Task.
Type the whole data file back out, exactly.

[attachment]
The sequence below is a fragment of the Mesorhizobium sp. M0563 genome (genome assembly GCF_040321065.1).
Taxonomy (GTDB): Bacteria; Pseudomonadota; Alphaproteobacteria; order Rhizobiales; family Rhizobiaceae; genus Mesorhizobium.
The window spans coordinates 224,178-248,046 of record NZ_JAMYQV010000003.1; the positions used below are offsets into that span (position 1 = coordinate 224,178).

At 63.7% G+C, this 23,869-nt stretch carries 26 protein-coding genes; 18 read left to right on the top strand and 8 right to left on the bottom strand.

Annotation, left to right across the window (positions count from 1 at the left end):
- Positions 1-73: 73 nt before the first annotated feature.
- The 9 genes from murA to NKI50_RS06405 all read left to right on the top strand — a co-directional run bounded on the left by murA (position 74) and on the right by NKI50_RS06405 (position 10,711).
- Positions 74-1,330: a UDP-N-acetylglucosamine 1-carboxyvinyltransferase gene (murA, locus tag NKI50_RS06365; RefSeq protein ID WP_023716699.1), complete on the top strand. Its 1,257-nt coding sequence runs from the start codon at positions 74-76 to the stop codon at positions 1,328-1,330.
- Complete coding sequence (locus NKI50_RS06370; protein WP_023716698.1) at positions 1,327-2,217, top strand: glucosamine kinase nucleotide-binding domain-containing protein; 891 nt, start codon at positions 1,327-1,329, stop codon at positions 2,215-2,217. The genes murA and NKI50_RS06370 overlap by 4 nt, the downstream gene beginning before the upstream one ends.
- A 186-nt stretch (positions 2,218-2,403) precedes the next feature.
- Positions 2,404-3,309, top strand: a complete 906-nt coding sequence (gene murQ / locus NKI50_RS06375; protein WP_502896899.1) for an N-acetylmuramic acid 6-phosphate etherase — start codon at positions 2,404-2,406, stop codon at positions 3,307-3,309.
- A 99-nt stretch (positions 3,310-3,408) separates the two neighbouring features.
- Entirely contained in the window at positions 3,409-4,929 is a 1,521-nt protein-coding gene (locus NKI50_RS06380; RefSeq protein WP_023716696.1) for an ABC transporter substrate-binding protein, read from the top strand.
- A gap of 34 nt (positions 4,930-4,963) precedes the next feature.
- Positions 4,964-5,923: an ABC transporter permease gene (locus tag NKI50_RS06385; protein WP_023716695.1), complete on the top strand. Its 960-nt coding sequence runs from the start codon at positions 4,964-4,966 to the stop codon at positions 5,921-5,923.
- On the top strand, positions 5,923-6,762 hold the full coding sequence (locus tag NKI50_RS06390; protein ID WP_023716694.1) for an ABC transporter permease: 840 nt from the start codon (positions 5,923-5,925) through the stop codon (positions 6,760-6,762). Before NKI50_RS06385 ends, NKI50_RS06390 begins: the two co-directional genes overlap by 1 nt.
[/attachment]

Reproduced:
The sequence below is a fragment of the Mesorhizobium sp. M0563 genome (genome assembly GCF_040321065.1).
Taxonomy (GTDB): Bacteria; Pseudomonadota; Alphaproteobacteria; order Rhizobiales; family Rhizobiaceae; genus Mesorhizobium.
The window spans coordinates 224,178-248,046 of record NZ_JAMYQV010000003.1; the positions used below are offsets into that span (position 1 = coordinate 224,178).

At 63.7% G+C, this 23,869-nt stretch carries 26 protein-coding genes; 18 read left to right on the top strand and 8 right to left on the bottom strand.

Annotation, left to right across the window (positions count from 1 at the left end):
- Positions 1-73: 73 nt before the first annotated feature.
- The 9 genes from murA to NKI50_RS06405 all read left to right on the top strand — a co-directional run bounded on the left by murA (position 74) and on the right by NKI50_RS06405 (position 10,711).
- Positions 74-1,330: a UDP-N-acetylglucosamine 1-carboxyvinyltransferase gene (murA, locus tag NKI50_RS06365; RefSeq protein ID WP_023716699.1), complete on the top strand. Its 1,257-nt coding sequence runs from the start codon at positions 74-76 to the stop codon at positions 1,328-1,330.
- Complete coding sequence (locus NKI50_RS06370; protein WP_023716698.1) at positions 1,327-2,217, top strand: glucosamine kinase nucleotide-binding domain-containing protein; 891 nt, start codon at positions 1,327-1,329, stop codon at positions 2,215-2,217. The genes murA and NKI50_RS06370 overlap by 4 nt, the downstream gene beginning before the upstream one ends.
- A 186-nt stretch (positions 2,218-2,403) precedes the next feature.
- Positions 2,404-3,309, top strand: a complete 906-nt coding sequence (gene murQ / locus NKI50_RS06375; protein WP_502896899.1) for an N-acetylmuramic acid 6-phosphate etherase — start codon at positions 2,404-2,406, stop codon at positions 3,307-3,309.
- A 99-nt stretch (positions 3,310-3,408) separates the two neighbouring features.
- Entirely contained in the window at positions 3,409-4,929 is a 1,521-nt protein-coding gene (locus NKI50_RS06380; RefSeq protein WP_023716696.1) for an ABC transporter substrate-binding protein, read from the top strand.
- A gap of 34 nt (positions 4,930-4,963) precedes the next feature.
- Positions 4,964-5,923: an ABC transporter permease gene (locus tag NKI50_RS06385; protein WP_023716695.1), complete on the top strand. Its 960-nt coding sequence runs from the start codon at positions 4,964-4,966 to the stop codon at positions 5,921-5,923.
- On the top strand, positions 5,923-6,762 hold the full coding sequence (locus tag NKI50_RS06390; protein ID WP_023716694.1) for an ABC transporter permease: 840 nt from the start codon (positions 5,923-5,925) through the stop codon (positions 6,760-6,762). Before NKI50_RS06385 ends, NKI50_RS06390 begins: the two co-directional genes overlap by 1 nt.